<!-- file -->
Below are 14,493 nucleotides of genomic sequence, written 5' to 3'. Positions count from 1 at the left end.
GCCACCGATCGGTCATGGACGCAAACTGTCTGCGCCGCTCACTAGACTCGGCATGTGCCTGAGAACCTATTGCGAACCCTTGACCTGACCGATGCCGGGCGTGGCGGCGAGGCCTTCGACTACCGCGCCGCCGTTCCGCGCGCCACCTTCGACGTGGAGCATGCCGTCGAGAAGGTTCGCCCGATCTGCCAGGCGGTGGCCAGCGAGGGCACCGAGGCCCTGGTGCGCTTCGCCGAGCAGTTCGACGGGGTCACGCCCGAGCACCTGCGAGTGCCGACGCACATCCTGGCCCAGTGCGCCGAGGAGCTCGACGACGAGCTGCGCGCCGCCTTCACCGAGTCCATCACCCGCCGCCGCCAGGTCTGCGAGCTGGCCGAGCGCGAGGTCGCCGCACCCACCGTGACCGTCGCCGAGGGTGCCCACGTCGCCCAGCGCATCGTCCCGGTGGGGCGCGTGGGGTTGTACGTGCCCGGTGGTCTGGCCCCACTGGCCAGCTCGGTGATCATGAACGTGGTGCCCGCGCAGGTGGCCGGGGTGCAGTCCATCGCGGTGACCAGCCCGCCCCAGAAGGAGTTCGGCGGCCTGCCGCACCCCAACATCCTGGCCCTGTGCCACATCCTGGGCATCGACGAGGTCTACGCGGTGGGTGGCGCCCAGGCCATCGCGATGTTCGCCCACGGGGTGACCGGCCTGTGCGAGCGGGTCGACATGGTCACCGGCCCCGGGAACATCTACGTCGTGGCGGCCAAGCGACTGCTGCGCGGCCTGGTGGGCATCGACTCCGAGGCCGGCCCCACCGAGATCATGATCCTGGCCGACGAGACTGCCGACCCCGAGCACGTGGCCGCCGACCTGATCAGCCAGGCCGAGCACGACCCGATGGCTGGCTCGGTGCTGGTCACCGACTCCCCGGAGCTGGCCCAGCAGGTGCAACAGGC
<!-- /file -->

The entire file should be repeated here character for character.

Below are 14,493 nucleotides of genomic sequence, written 5' to 3'. Positions count from 1 at the left end.
GCCACCGATCGGTCATGGACGCAAACTGTCTGCGCCGCTCACTAGACTCGGCATGTGCCTGAGAACCTATTGCGAACCCTTGACCTGACCGATGCCGGGCGTGGCGGCGAGGCCTTCGACTACCGCGCCGCCGTTCCGCGCGCCACCTTCGACGTGGAGCATGCCGTCGAGAAGGTTCGCCCGATCTGCCAGGCGGTGGCCAGCGAGGGCACCGAGGCCCTGGTGCGCTTCGCCGAGCAGTTCGACGGGGTCACGCCCGAGCACCTGCGAGTGCCGACGCACATCCTGGCCCAGTGCGCCGAGGAGCTCGACGACGAGCTGCGCGCCGCCTTCACCGAGTCCATCACCCGCCGCCGCCAGGTCTGCGAGCTGGCCGAGCGCGAGGTCGCCGCACCCACCGTGACCGTCGCCGAGGGTGCCCACGTCGCCCAGCGCATCGTCCCGGTGGGGCGCGTGGGGTTGTACGTGCCCGGTGGTCTGGCCCCACTGGCCAGCTCGGTGATCATGAACGTGGTGCCCGCGCAGGTGGCCGGGGTGCAGTCCATCGCGGTGACCAGCCCGCCCCAGAAGGAGTTCGGCGGCCTGCCGCACCCCAACATCCTGGCCCTGTGCCACATCCTGGGCATCGACGAGGTCTACGCGGTGGGTGGCGCCCAGGCCATCGCGATGTTCGCCCACGGGGTGACCGGCCTGTGCGAGCGGGTCGACATGGTCACCGGCCCCGGGAACATCTACGTCGTGGCGGCCAAGCGACTGCTGCGCGGCCTGGTGGGCATCGACTCCGAGGCCGGCCCCACCGAGATCATGATCCTGGCCGACGAGACTGCCGACCCCGAGCACGTGGCCGCCGACCTGATCAGCCAGGCCGAGCACGACCCGATGGCTGGCTCGGTGCTGGTCACCGACTCCCCGGAGCTGGCCCAGCAGGTGCAACAGGC